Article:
Being nosy, as I grew up in the town, which parish in Yeovil is con-evo? Struggling to think which it might be.
St John’s – the original parish church, as it seemed to me when I attended a service there.
There are other, more moderate, evangelical churches in the vicinity (St James Preston Plucknett – David Keen’s church – is a case in point). However, Yeovil is growing rapidly, and has lately devoured most of Thorne Coffin (not that they appeared to me to be evangelical when I went there, but I was looking for an excuse to mention the name of that small parish on the northern edge of the town).
You might have also mentioned Mudford, Mudford Sock and Sock Dennis!!
If we’re going to get into Somerset place names, I think we have to consider Charlton Mackrell, Middle Chinnock and, of course, Shepton Mallet.
Many thanks to you and Mr Rowett! By some bizarre coincidence, I went through Shepton yesterday (quite a lot of new development by the Tesco) en route to the 3 PM evensong at Wells (and several other services besides). There are arguably some even better Somerset names: Queen Camel, Wyke Champflower, Beer Crocombe, Tintinhull, Hornblotton, Odcombe (Coryate’s home village), Cricket Malherbie, Flax Bourton, Sandford Orcas. For reasons I do not understand, most of these are in the south-eastern hundreds of Catsash, Houndsborough, Horethorne, Norton Ferris and Stone. Unfortunately, the English Place Name Society in Nottingham hasn’t published anything on the… Read more »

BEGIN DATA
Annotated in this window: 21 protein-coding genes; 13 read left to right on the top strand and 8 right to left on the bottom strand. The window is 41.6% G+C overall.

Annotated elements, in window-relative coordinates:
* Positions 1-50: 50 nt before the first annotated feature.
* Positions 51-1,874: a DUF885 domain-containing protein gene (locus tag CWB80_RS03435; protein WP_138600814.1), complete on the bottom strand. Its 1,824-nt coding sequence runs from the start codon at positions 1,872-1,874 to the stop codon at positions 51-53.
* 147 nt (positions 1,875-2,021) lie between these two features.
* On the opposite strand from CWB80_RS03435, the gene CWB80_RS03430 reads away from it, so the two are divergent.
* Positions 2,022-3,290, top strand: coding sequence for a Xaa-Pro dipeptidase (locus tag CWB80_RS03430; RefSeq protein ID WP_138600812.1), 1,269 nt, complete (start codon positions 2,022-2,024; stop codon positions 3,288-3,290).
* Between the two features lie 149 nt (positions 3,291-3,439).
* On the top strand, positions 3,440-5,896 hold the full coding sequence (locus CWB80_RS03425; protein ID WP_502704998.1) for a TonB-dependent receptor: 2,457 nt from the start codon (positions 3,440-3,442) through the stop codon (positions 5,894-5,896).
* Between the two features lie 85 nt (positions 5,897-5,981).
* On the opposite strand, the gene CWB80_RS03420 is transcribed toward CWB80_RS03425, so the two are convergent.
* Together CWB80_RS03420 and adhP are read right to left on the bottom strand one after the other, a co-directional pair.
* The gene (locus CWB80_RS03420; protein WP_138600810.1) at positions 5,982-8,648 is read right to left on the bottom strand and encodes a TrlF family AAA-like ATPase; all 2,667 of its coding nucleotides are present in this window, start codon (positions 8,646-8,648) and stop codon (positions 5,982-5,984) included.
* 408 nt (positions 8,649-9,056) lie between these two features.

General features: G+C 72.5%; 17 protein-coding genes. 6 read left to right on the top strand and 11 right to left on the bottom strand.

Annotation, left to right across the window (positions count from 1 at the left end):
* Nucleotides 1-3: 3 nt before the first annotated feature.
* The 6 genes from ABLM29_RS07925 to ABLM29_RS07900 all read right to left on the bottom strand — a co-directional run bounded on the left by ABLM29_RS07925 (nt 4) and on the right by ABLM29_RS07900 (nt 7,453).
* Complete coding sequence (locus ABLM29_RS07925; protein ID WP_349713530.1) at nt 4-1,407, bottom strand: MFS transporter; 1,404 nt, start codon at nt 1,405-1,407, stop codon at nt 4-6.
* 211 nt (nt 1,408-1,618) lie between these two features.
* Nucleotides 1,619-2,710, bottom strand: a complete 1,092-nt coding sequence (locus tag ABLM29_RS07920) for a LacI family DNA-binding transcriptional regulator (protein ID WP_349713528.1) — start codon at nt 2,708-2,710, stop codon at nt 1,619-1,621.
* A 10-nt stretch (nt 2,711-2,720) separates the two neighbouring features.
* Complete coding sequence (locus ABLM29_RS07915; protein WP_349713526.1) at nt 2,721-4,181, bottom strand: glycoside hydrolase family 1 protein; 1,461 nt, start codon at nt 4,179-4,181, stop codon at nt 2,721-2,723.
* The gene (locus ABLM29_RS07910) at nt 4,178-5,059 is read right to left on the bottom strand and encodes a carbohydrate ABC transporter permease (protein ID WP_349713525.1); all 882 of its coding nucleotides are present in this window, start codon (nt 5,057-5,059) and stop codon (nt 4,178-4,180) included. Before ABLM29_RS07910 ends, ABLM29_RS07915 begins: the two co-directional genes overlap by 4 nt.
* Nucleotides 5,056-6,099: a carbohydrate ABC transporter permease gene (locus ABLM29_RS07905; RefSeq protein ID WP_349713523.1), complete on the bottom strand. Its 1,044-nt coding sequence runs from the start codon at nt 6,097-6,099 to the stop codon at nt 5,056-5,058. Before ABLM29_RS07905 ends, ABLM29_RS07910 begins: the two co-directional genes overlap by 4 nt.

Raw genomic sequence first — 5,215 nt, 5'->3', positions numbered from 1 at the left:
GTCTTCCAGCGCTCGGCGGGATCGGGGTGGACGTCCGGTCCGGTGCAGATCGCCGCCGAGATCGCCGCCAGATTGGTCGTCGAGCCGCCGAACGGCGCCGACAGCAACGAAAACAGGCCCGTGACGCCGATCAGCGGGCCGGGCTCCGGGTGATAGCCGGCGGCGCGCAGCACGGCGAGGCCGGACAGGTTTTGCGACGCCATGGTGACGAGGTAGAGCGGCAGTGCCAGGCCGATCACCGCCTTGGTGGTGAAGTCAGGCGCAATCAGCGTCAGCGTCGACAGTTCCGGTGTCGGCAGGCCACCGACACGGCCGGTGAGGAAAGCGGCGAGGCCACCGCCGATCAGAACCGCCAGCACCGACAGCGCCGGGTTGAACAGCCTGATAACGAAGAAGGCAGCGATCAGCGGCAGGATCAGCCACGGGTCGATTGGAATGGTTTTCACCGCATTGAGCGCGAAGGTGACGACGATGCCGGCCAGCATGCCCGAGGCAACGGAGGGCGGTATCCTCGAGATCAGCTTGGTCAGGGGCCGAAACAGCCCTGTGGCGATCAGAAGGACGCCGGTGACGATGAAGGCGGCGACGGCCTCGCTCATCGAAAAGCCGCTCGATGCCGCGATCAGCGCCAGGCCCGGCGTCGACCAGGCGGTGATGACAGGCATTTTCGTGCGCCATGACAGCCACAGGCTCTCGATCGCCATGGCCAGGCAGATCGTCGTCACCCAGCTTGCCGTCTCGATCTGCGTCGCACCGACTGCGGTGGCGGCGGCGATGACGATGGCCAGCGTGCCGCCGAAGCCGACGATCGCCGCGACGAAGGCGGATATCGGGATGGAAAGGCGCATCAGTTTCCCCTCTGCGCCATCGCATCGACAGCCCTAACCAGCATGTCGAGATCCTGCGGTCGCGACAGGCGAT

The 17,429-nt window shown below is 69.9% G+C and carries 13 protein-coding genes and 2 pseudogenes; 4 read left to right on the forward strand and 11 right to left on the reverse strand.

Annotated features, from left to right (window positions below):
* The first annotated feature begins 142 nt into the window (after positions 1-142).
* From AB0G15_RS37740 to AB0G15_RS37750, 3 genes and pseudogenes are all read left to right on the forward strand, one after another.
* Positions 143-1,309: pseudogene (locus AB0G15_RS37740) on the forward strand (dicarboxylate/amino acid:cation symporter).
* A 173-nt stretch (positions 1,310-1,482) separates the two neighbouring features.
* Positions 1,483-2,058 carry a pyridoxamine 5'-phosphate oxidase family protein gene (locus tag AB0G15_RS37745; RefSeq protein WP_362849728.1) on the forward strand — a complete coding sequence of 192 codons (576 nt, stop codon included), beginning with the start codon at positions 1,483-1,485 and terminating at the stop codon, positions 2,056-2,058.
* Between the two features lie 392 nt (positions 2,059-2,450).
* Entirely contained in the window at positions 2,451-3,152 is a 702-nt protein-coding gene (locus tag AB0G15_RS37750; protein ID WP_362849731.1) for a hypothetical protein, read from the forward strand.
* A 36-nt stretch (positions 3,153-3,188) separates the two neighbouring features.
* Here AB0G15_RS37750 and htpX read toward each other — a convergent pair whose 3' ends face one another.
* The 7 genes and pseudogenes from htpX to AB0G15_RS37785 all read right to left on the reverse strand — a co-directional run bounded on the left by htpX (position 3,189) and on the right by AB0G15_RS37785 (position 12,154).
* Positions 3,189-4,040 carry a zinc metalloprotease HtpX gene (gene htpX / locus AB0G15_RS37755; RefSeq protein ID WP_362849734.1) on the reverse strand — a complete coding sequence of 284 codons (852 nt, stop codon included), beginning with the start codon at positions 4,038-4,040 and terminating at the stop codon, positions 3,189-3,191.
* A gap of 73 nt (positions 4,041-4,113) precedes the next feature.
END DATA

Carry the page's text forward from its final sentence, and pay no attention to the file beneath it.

Not to mention the Piddles, Langton Herring, Buckland Ripers and, oh! One would have to be without a soul not to wish to be styled Perpetual Curate of Poxwell!
Many thanks! That is quite so! Alas, the rectory of Poxwell was dissolved by 1969, when the rebuilt church, St John’s, was demolished completely (the living had long been united with Warmwell – the latter being best known for its connection with the scholarly Pickard-Cambridge family). However, if you drive slowly along the A353 you can just make out where the church used to be, since the churchyard – which now appears to be in the grounds of the adjacent manor house – remains visible about 40 metres to the west of that road, on a sort of ledge on… Read more »
An East Fife sampler: Blebocraigs, Strathkiness, Peat Inn, Balmullo, Denhead, Craigrothie, Pitscottie, Lathockar, Struthers Barns.
Jo, St John’s is the one I was thinking of, where I have a few friends in the congregation